• Dimitri Gallitzine produces work across a broad range of media. For Premiums, he created and projected a ‘mockumentary’ film, using an Epson HD projector, in which he documented a journey where he attempted to become a professional Elvis impersonator.
  • Sebastian Jefford is a sculptor of idiosyncratic objects made from a combination of diverse materials that include nails, wood, Plasticine, drawing and printing. The material skins which surround them are printed with screen printed Plasticine from film positives produced on a large format Epson printer. Jefford triumphs by an almost miss-use of the technologies intended functions.

Mark Hampson, Head of Fine Art Processes at the RA Schools, who along with his specialist team is responsible for facilitating the students creative ambitions in the RA workshops, says of this group of students: "Our students never cease to surprise me in their creativity and the manifestations of their uses and abuses of the technology and equipment we are able to offer them at the RA Schools. They constantly surprise with their use of the available resources and the ambition with which they can apply these in their Art. This year’s Premiums is an amazing example of the strength of our collaborative project with Epson. Without Epson's support and the sponsorship of equipment and its technical knowledge, many of these artworks would not have been conceivable.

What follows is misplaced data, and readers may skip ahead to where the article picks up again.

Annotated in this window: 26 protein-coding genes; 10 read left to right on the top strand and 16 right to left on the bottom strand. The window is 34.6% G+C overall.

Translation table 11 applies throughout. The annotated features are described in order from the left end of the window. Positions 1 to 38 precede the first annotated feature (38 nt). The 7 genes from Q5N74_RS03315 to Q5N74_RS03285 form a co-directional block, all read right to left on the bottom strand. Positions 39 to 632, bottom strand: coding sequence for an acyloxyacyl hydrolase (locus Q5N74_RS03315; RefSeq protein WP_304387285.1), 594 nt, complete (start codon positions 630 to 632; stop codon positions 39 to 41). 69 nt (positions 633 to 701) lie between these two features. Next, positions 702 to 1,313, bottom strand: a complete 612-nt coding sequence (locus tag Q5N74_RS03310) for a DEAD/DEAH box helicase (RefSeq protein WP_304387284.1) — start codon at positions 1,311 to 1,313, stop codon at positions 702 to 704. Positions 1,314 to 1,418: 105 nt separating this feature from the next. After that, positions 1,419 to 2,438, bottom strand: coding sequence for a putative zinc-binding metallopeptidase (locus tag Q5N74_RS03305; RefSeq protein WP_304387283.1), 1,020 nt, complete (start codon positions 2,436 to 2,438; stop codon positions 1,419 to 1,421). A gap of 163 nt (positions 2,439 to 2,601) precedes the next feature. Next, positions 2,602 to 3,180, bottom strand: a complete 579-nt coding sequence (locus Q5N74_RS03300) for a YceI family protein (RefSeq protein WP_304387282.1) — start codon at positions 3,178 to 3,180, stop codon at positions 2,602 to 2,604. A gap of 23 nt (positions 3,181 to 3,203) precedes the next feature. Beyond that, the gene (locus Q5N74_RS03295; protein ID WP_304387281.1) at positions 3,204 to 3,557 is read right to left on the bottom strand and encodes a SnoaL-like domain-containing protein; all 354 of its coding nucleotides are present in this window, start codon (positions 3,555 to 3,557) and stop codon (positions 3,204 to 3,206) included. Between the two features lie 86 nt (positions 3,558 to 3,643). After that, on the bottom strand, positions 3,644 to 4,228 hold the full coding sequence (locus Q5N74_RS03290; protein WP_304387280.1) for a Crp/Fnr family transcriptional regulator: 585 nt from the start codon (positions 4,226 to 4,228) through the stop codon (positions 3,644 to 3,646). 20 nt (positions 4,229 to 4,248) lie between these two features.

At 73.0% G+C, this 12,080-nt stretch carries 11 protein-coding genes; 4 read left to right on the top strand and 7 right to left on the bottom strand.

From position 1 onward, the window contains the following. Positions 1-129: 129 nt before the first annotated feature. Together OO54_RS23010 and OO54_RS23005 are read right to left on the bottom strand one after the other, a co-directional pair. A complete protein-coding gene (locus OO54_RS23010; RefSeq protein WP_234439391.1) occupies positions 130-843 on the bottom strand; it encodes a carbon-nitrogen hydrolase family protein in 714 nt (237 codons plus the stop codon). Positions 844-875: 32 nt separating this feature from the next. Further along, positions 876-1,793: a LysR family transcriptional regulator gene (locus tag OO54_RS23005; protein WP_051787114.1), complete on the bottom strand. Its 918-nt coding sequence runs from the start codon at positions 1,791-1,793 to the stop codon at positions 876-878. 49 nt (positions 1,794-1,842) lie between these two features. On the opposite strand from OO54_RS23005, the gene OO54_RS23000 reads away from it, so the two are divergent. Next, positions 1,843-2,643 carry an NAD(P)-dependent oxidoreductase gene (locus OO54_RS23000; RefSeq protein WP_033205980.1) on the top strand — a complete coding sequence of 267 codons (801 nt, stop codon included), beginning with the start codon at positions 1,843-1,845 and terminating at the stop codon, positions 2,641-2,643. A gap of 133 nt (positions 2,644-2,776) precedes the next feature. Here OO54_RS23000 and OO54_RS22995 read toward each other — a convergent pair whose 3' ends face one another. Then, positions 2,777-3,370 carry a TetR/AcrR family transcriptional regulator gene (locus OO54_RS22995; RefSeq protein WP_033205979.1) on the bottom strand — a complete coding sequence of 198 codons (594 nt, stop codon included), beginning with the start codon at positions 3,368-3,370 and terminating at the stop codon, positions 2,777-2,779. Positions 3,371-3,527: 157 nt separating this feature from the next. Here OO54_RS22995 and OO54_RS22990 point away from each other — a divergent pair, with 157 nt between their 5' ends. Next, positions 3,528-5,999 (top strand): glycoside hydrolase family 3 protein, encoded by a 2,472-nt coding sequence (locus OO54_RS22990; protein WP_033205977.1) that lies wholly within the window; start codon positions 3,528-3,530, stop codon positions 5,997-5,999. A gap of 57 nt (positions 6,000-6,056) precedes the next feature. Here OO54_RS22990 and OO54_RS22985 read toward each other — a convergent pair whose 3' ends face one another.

Epson offers us the means and conceptual virtuosity to think laterally about technology and the implications and effects of our digital age. They do this with wonderful generosity and complete trust, often knowing that the resulting artistic consequences may be bizarre, unexpected, un-commercial but always exciting. I cannot think of a more positive way for industry and art education to collaborate and support each other."

Further information on the RA Schools and upcoming events: www.royalacademy.org.uk/page/the-ra-schools

[Image by Andy Keate.]